Now, the OKS270 has PTFE added to it. So while that might be a good grease for the gears, it would obviously be bad for the clutches.
But perhaps we need something with lower friction on those gears to keep temperatures lower. Yes, its too bad we dont know what Shimano uses. So it will be trial and error sadly.
Sorry, I was talking in the context of my previous posts with regards the clutch bearing quote. I wish you all the best with your testing.
 

S13

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Sorry, I was talking in the context of my previous posts with regards the clutch bearing quote. I wish you all the best with your testing.
Thanks! :)

Sigh... Well, if anything ive became quite skilled in servicing the E8000 with all that trial and error. Its almost a routine job now, just like servicing brakes or suspension.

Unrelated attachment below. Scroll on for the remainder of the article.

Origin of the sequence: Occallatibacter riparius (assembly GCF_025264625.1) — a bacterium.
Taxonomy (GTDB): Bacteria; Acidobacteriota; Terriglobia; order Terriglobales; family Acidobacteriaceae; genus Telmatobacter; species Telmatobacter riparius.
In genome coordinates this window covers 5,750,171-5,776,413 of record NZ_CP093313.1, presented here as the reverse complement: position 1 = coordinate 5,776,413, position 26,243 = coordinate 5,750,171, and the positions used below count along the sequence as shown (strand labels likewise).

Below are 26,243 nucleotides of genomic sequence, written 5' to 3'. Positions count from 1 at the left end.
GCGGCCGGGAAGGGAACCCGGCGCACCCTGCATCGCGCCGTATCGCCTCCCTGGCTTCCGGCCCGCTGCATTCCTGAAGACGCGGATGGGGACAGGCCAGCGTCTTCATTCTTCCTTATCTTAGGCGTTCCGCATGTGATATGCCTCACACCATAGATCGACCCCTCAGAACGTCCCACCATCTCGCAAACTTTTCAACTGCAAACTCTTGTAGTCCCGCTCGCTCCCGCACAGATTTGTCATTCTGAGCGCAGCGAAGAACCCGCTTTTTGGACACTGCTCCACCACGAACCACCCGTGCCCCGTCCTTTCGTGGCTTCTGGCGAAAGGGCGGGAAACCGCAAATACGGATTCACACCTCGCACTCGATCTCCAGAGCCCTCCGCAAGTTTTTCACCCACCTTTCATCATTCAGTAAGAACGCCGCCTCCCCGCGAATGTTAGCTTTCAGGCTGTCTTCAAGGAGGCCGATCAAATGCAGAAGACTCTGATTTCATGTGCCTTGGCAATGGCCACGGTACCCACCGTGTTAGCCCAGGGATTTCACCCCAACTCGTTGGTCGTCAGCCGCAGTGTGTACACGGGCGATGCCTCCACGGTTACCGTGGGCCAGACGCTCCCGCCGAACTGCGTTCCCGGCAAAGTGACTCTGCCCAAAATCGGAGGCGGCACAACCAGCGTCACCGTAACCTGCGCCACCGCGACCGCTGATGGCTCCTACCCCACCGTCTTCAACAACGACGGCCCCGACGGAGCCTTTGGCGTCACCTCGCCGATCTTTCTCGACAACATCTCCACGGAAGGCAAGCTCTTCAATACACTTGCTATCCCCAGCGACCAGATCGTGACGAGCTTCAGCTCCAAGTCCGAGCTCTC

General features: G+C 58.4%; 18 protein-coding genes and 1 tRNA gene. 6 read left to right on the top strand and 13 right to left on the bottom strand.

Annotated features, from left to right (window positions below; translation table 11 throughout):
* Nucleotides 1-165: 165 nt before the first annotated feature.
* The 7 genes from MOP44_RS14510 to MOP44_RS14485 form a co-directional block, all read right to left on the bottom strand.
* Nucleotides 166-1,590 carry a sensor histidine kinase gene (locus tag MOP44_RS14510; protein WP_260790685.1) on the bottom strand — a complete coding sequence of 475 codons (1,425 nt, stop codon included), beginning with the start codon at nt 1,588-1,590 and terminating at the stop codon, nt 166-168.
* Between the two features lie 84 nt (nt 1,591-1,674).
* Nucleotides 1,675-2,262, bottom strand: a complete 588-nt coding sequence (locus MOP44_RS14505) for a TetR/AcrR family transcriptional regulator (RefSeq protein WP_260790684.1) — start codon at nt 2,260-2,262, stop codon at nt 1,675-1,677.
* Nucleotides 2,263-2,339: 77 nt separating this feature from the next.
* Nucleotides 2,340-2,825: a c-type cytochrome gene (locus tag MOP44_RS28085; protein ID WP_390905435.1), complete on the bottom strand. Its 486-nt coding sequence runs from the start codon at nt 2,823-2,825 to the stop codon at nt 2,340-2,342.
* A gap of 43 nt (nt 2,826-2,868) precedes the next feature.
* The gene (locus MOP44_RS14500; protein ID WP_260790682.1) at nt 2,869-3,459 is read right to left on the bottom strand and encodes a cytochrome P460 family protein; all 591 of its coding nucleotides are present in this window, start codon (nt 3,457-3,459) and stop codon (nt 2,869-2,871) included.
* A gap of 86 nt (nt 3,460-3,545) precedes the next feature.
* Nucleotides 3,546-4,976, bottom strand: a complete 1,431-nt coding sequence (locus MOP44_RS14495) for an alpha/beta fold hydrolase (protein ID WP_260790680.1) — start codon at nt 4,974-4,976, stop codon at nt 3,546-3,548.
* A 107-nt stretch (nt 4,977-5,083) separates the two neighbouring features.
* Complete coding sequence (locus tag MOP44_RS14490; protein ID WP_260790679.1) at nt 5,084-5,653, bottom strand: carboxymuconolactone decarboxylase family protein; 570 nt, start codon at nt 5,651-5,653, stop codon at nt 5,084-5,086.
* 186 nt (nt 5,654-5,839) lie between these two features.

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Strindberg

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Now, the OKS270 has PTFE added to it. So while that might be a good grease for the gears, it would obviously be bad for the clutches.

Thank you for your routine exercises with the STePS E8000, we learn a lot.

Yes, that's right, I didn't tell the OKS advisor about the clutch, which needs to be treated separately.

But it seems that for everything else, gears, ball bearings and roller bearings, this OKS 270 white grease would be good ?
 

S13

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I would say the OKS 270 is a very promising candidate! Provided you can keep it away from the clutch bearings (and other bearings) of course.
Perhaps ill give it a try once im back home and my Gadus experiment has ended.
 
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Strindberg

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you keep it away from... other bearings of course.
What do you mean with "other bearings" ?

I purchased previously before the complete crash down of my E8000 only sealed ball bearings.
Originally you have in the DU only 2 sealed BB, Shimano cheats wherever he can.